The rise of online-only exhibitions

As museums start to experiment with online-only exhibitions, Yolanda Zappaterra looks at the empowering potential of Web-based media to turn visitors into virtual curators, while offering access to material often hidden from the public eye

Only a decade ago, galleries and museums had barely begun to realise the potential of the Internet and digital technology. Few had grasped how it could help shape and deliver the information, experience and interpretation necessary to creating a great exhibition. Things have come a long way since then, with many museums not only offering an online component to conventional exhibitions but also curating standalone exhibitions that only exist online.

One recent example is the Imperial War Museum’s Through My Eyes: Stories of Conflict, Belonging and Identity, which examines the relationship between 20th-century conflicts and identity.

Designed by London design consultancy Howell Wong Costello, the site uses filmed interviews and audio testimonies alongside photographs, documents, artwork and other items from the museum’s vast collection.

Together they create a compelling narrative that rewards exploration and repeated visits and feels like a rich, multi-layered journey, something that the consultancy worked hard to create. ‘We tried to encourage exploration,’ says HWC creative director and founding partner Tim Wong. ‘The process should be intriguing yet simple enough so people feel comfortable roaming within the exhibition.’

The result is an exhibition that has multi-entry points but doesn’t leave you feeling you might be missing pieces or stories by clicking around, largely due to a stylish ‘one page per story’ approach where associated assets appear on top of each other, rather than link off to other pages.

It’s a cogent example of the Web’s ability to interpret and display archival material that may be difficult to exhibit in a gallery. It also demonstrates the differences – and similarities – in the curatorial approach towards gallery and online exhibitions.

Professor Jack Lohman, director of the Museum of London Group which has created a number of online exhibitions, says, ‘The intellectual approach and research structure is common to both online exhibitions and “real” exhibitions.

‘But visitors can interact much more with online exhibitions, and often feel freer to do so. Users can leave messages, and a dialogue with a curator can even be set up. You lose the immediacy of physical contact and the visceral experience, but the pay-off is the opportunity to play with an object, rotate it, focus on detail or zoom in on something.’

Samantha Heywood, project director at the IWM, agrees. ‘Through My Eyes is curated in the same way as a gallery-based exhibition, with the same strong rationale that serves to organise the content and influence how it is interpreted, and the same strong narrative, with intriguing stories and objects,’ she explains.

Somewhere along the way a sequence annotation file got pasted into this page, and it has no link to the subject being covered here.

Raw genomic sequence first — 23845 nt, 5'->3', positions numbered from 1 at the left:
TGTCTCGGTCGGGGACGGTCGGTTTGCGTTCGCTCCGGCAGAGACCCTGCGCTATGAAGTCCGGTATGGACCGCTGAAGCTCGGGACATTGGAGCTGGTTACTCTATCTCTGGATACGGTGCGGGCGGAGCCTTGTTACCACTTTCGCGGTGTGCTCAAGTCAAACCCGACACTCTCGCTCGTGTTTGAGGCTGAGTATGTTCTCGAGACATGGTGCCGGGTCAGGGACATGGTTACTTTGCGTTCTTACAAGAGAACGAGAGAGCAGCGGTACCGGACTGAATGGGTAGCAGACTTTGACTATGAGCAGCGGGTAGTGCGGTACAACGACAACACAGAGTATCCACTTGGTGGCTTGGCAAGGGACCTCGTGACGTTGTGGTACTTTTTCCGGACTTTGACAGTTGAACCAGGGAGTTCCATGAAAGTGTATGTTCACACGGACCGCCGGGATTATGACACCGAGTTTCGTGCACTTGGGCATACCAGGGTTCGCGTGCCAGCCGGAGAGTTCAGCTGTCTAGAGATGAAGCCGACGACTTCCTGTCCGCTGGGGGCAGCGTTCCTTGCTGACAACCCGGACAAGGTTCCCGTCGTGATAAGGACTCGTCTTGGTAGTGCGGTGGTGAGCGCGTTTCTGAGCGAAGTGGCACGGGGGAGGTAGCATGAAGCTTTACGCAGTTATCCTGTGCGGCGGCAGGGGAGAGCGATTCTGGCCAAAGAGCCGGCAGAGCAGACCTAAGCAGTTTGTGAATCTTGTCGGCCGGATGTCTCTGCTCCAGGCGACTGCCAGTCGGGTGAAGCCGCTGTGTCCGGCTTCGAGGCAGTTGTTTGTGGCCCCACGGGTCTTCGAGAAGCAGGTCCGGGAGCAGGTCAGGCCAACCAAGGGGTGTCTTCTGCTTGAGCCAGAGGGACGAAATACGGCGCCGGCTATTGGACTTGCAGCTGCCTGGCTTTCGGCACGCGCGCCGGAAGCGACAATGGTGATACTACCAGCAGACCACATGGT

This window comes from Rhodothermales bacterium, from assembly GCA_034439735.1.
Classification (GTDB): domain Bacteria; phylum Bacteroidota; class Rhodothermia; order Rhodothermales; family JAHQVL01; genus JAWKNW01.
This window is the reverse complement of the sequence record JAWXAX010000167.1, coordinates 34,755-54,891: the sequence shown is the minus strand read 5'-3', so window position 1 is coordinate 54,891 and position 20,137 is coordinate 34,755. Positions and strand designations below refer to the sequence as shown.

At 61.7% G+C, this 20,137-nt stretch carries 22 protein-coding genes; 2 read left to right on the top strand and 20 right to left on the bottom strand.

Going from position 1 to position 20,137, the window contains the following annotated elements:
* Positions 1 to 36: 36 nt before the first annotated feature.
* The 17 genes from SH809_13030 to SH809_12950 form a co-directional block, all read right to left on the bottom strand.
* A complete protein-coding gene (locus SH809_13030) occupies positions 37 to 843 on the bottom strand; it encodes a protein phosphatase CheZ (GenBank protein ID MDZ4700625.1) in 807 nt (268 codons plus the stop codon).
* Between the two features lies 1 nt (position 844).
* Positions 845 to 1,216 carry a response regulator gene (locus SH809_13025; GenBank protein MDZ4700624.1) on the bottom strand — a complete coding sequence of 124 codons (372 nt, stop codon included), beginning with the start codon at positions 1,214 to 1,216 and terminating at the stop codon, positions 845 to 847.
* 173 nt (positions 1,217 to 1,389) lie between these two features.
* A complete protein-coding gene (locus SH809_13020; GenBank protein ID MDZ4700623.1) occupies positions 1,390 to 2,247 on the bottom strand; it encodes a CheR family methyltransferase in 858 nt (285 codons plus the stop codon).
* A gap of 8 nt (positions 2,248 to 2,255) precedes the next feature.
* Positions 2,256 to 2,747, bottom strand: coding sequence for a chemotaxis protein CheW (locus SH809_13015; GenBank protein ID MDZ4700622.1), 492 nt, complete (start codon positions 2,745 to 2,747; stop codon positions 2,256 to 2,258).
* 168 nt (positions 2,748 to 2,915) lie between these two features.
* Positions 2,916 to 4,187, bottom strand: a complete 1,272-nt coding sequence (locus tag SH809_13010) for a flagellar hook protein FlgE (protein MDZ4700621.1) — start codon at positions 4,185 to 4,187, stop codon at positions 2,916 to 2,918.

And James Bowden of GR/DD, which has delivered a number of digital projects for the British Library and will be creating the forthcoming Design a Ring website for the Victoria & Albert Museum, sees another important difference. ‘An online exhibition has a great deal of potential for community-based activities such as forums, tagging favourite items, voting and content sharing,’ he says. ‘An online exhibition’s content can evolve. It is not fixed. It is fluid and can be altered by the website’s users. This is very exciting.’

Bowden believes user-led direction will best ensure immersive, memorable experiences for visitors, and urges designers to get users involved by creating online exhibitions where user-content and activity is an integral part of the content which shapes the exhibition. ‘This encourages user call back, builds an online community, creates momentum and keeps people interested,’ he says.

James Bull, founding member and executive creative director of Moving Brands, which recently won a D&AD award for its digital work on the London College of Fashion graduate Portfolio exhibition, adds, ‘Don’t be fooled into thinking that immersion has anything to do with richness in terms of interaction – it doesn’t matter how much film, animation, interaction, Flash, crazy navigation or mood you add, the interaction shouldn’t be beyond the curated work or irrelevant to it.’

It’s obvious from the success of such online exhibitions, and ever more powerful user immersion and input, that this is an area that will continue to develop in exciting ways.

But what issues should designers be thinking about now? ‘I feel one of the great opportunities for online exhibitions is to deal with controversy in a way that maybe you would be more careful about in a physical exhibition,’ says Lohman.

Bull, meanwhile, urges designers to take a considered approach, and feels that the true potential of the Web exhibition remains to be discovered. ‘It’s a question of where the technology will go and what it will allow us to do – and how people really want to experience curated content online, he says.

‘The current trend is for users to become their own curators, and for content to be available across multiple platforms – be it YouTube, Vimeo, or Flickr. I think this empowerment to curate and comment online changes the way we think about curated content,’ he concludes.

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